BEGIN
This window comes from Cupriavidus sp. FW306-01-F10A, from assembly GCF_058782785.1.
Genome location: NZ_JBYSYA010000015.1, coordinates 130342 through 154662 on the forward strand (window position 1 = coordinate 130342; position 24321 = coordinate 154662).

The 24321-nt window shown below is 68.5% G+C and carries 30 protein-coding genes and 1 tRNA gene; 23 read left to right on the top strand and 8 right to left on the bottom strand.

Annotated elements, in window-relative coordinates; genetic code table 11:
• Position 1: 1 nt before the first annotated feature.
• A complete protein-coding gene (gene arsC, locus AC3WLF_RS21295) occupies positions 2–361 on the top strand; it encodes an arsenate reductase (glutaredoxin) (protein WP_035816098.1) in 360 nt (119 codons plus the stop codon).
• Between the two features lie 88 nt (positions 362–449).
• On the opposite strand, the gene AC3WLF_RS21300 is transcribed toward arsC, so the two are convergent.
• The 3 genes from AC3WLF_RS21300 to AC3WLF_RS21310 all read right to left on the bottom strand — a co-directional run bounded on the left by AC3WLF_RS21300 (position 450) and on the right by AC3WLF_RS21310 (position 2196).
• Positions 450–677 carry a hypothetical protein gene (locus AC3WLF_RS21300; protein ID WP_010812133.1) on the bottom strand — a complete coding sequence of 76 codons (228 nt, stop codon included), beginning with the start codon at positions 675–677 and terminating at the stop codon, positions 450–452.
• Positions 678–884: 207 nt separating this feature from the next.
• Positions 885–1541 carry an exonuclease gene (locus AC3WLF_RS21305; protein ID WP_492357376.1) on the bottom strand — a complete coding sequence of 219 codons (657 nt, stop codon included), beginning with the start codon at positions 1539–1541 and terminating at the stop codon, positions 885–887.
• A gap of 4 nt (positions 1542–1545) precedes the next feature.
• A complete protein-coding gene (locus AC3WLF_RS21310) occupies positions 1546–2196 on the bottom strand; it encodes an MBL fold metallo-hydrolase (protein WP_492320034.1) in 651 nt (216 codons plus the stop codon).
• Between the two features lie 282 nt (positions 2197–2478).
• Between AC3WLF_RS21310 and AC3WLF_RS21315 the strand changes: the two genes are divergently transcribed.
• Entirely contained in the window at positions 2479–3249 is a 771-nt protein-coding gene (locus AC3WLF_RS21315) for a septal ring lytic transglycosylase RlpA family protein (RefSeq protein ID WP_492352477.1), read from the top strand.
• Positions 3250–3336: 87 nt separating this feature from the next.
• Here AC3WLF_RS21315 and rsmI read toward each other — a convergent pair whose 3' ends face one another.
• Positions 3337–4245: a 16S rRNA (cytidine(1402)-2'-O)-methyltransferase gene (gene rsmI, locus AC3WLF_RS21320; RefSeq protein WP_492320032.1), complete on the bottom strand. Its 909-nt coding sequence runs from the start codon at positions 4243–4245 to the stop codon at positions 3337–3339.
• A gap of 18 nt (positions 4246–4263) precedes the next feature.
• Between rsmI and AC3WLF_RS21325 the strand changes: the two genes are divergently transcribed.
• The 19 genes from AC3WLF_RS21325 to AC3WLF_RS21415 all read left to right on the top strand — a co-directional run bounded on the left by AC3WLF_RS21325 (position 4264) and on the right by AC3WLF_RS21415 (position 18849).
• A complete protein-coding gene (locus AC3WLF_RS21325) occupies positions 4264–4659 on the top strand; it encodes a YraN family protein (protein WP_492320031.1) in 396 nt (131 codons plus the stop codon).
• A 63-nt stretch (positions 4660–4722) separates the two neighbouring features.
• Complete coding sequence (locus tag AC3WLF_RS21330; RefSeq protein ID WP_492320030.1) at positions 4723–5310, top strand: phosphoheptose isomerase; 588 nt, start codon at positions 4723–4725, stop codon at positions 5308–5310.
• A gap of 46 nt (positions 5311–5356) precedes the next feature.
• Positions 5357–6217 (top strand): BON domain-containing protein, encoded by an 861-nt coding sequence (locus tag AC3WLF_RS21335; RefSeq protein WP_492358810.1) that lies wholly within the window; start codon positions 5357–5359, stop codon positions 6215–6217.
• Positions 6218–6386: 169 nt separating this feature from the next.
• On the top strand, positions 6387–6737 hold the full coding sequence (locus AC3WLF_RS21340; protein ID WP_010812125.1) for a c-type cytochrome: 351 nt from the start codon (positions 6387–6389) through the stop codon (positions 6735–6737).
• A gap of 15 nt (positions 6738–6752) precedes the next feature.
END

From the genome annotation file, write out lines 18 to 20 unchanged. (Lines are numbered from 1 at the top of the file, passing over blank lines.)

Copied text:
• Positions 3250–3336: 87 nt separating this feature from the next.
• Here AC3WLF_RS21315 and rsmI read toward each other — a convergent pair whose 3' ends face one another.
• Positions 3337–4245: a 16S rRNA (cytidine(1402)-2'-O)-methyltransferase gene (gene rsmI, locus AC3WLF_RS21320; RefSeq protein WP_492320032.1), complete on the bottom strand. Its 909-nt coding sequence runs from the start codon at positions 4243–4245 to the stop codon at positions 3337–3339.